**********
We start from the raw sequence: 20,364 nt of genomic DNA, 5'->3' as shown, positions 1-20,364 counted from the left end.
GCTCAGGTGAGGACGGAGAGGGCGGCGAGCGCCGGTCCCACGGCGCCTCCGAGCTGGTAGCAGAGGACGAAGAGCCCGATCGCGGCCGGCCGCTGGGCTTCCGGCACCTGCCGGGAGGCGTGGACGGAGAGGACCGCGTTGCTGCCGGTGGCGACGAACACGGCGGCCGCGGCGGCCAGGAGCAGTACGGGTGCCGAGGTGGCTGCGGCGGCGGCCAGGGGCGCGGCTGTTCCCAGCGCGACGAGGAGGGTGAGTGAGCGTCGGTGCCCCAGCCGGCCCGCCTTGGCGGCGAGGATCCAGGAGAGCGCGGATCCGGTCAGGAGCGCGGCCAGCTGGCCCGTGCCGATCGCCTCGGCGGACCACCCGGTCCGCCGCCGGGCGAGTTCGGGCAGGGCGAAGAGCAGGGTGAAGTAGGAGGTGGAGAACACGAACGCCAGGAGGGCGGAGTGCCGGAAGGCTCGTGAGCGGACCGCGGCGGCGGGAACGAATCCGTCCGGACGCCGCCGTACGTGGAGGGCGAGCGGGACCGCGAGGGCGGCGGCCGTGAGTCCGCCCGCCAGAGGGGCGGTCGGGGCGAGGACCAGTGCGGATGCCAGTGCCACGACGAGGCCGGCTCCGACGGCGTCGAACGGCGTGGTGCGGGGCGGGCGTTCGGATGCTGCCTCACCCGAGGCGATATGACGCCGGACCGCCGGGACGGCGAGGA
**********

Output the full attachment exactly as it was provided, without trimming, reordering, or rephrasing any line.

We start from the raw sequence: 20,364 nt of genomic DNA, 5'->3' as shown, positions 1-20,364 counted from the left end.
GCTCAGGTGAGGACGGAGAGGGCGGCGAGCGCCGGTCCCACGGCGCCTCCGAGCTGGTAGCAGAGGACGAAGAGCCCGATCGCGGCCGGCCGCTGGGCTTCCGGCACCTGCCGGGAGGCGTGGACGGAGAGGACCGCGTTGCTGCCGGTGGCGACGAACACGGCGGCCGCGGCGGCCAGGAGCAGTACGGGTGCCGAGGTGGCTGCGGCGGCGGCCAGGGGCGCGGCTGTTCCCAGCGCGACGAGGAGGGTGAGTGAGCGTCGGTGCCCCAGCCGGCCCGCCTTGGCGGCGAGGATCCAGGAGAGCGCGGATCCGGTCAGGAGCGCGGCCAGCTGGCCCGTGCCGATCGCCTCGGCGGACCACCCGGTCCGCCGCCGGGCGAGTTCGGGCAGGGCGAAGAGCAGGGTGAAGTAGGAGGTGGAGAACACGAACGCCAGGAGGGCGGAGTGCCGGAAGGCTCGTGAGCGGACCGCGGCGGCGGGAACGAATCCGTCCGGACGCCGCCGTACGTGGAGGGCGAGCGGGACCGCGAGGGCGGCGGCCGTGAGTCCGCCCGCCAGAGGGGCGGTCGGGGCGAGGACCAGTGCGGATGCCAGTGCCACGACGAGGCCGGCTCCGACGGCGTCGAACGGCGTGGTGCGGGGCGGGCGTTCGGATGCTGCCTCACCCGAGGCGATATGACGCCGGACCGCCGGGACGGCGAGGA